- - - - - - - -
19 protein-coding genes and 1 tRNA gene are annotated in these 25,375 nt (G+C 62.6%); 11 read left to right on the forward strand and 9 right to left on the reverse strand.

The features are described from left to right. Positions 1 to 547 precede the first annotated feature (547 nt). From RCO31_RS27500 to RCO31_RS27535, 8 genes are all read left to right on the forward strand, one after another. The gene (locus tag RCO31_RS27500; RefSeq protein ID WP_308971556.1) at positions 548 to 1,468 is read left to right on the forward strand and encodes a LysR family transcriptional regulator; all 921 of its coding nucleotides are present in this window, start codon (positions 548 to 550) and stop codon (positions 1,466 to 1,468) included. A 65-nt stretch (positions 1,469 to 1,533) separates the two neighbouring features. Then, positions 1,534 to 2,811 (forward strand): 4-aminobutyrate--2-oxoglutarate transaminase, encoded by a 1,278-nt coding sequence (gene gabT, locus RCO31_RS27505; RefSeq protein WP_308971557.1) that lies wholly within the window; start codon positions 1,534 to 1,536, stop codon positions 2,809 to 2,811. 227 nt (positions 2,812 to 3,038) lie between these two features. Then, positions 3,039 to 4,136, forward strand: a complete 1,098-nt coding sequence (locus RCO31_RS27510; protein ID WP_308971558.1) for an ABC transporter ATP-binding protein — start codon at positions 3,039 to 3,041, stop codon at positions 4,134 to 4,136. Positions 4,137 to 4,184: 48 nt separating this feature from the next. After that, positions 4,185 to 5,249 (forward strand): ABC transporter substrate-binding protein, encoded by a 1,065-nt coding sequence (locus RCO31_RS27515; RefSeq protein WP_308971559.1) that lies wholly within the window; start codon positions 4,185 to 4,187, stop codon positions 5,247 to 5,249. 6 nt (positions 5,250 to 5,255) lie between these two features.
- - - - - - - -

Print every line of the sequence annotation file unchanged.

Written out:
19 protein-coding genes and 1 tRNA gene are annotated in these 25,375 nt (G+C 62.6%); 11 read left to right on the forward strand and 9 right to left on the reverse strand.

The features are described from left to right. Positions 1 to 547 precede the first annotated feature (547 nt). From RCO31_RS27500 to RCO31_RS27535, 8 genes are all read left to right on the forward strand, one after another. The gene (locus tag RCO31_RS27500; RefSeq protein ID WP_308971556.1) at positions 548 to 1,468 is read left to right on the forward strand and encodes a LysR family transcriptional regulator; all 921 of its coding nucleotides are present in this window, start codon (positions 548 to 550) and stop codon (positions 1,466 to 1,468) included. A 65-nt stretch (positions 1,469 to 1,533) separates the two neighbouring features. Then, positions 1,534 to 2,811 (forward strand): 4-aminobutyrate--2-oxoglutarate transaminase, encoded by a 1,278-nt coding sequence (gene gabT, locus RCO31_RS27505; RefSeq protein WP_308971557.1) that lies wholly within the window; start codon positions 1,534 to 1,536, stop codon positions 2,809 to 2,811. 227 nt (positions 2,812 to 3,038) lie between these two features. Then, positions 3,039 to 4,136, forward strand: a complete 1,098-nt coding sequence (locus RCO31_RS27510; protein ID WP_308971558.1) for an ABC transporter ATP-binding protein — start codon at positions 3,039 to 3,041, stop codon at positions 4,134 to 4,136. Positions 4,137 to 4,184: 48 nt separating this feature from the next. After that, positions 4,185 to 5,249 (forward strand): ABC transporter substrate-binding protein, encoded by a 1,065-nt coding sequence (locus RCO31_RS27515; RefSeq protein WP_308971559.1) that lies wholly within the window; start codon positions 4,185 to 4,187, stop codon positions 5,247 to 5,249. 6 nt (positions 5,250 to 5,255) lie between these two features.